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Sweet and smoky with a kick of Spanish heat, chorizo delivers a big burst of big flavour to the simplest of dishes – and the recipe possibilities are endless.
Is there a secret weapon ingredient you believe makes everything tastes better? A drizzle of miso perhaps, or lashings of tahini? What about roasted garlic, a handful of fresh herbs, or even a dash of sriracha?
If you love chorizo, then chances are you’re part of that club. An emblem of Spanish food culture and beloved the world over, the dry-cured pork sausage is a byword for big flavour. Its sweet and smoky flavour can elevate otherwise plain dishes into something sensational – and when you don’t have tons of time but want to cook smart, it’s one ingredient you definitely want to hand.
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Although it’s completely delicious on its own, chorizo is also wonderfully versatile. It works well in a huge variety of dishes, from baked breakfast eggs and seafood stews to spicy soups and creamy risottos. Fry a few chunks for a few minutes and you’ll immediately get a sense of its potency: scarlet oil running through the pan, the air filled with the warm aroma of red pepper, chilli and paprika. It’s enough to make your mouth water – and happily, we have five delicious recipes for you to turn up the heat at home.
Hosting a summer barbecue? Genevieve Taylor’s prawn and chorizo skewers include cubes of ciabatta to soak up every last drop of the meat’s spicy oil.
For a regional twist on a traditional Spanish stew, Angela Clutton’s chorizo variation with clams comes infused with Andalucían flavour – while Katrina Meynink’s boozy souvlaki potatoes with chorizo and feta is a rustic Greek dish that will instantly make grey days feel better.
Next up, Alan Rosenthal’s Spanish rice with baked chorizo, chicken and prawns is a gutsy one-pot wonder that will please everyone pining for a dish of smoky paella by the Mediterranean sea.
And lastly, Theo Michael’s chorizo and butter beans in honeyed cider sauce is a beautifully simple collection of ingredients that require nothing more than some rough chopping. Bookmark for busy days when you need dinners that can be left to do their own thing – just don’t forget the crusty bread.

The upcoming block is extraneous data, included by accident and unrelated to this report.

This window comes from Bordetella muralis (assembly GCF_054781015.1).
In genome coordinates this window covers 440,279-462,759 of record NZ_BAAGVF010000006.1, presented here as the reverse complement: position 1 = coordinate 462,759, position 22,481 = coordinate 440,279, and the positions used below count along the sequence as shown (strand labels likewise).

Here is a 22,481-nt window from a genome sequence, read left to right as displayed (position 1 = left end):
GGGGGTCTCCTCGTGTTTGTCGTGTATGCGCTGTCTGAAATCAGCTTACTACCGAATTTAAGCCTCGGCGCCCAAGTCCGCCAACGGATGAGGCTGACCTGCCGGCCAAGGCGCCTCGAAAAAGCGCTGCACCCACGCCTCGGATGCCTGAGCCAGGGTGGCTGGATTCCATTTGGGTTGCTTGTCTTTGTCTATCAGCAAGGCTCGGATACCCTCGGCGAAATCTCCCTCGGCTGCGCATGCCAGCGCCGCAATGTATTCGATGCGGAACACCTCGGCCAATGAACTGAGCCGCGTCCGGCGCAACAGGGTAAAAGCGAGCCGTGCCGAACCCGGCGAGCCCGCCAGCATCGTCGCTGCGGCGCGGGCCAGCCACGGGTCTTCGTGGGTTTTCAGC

Prawn, chorizo and ciabatta skewers
Genevieve Taylor says: “The spicy oil from the chorizo soaks into the bread so it grills up to be deliciously crisp and tasty. Keep the bread cubes fairly generous so they will be less likely to fall off the skewers.”
- 6 thick slices ciabatta
- 2 tbsp olive oil
- 200g raw peeled prawns
- 125g dried chorizo, cut into 5mm discs
- sea salt and freshly ground
- black pepper
- a handful of flat-leaf parsley, chopped
- 1 lemon, quartered
You will also need:
- 6 metal skewers
When you are ready to cook, fire up your barbecue ready for direct cooking.
Cut the bread into cubes a similar size to the diameter of the chorizo and put in a bowl. Drizzle in the olive oil.
Add the prawns and the chorizo and a good grind of salt and pepper then toss to mix.
Thread onto skewers, alternating between bread, prawns and chorizo.
Lay the skewers directly over the fire and cook them for 3–5 minutes, turning regularly, until the prawns are pink and cooked through and the bread is crisp.
If the bread is catching too quickly, move the skewers slightly further away from the fire to cook more gently.
To serve, scatter over the parsley and squeeze over the lemon. Eat while hot.
From Foolproof BBQ: 60 Simple Recipes To Make The Most Of Your Barbecue by Genevieve Taylor (£12.99, Quadrille), out now
Angela Clutton says: “Many is the springtime feria in Andalucía at which my husband and I have tucked into this as a breather in the midst of that festival of food, fino and fun.
“It is essentially a rich tomato sauce cooked with chunks of chorizo, with clams (almejas) added at the end. There’s sherry in there too, of course, as well as sherry vinegar for the depth, balance and deeply Andalucían flavour it gives.”
- 5 tbsp olive oil
- 2 medium onions, chopped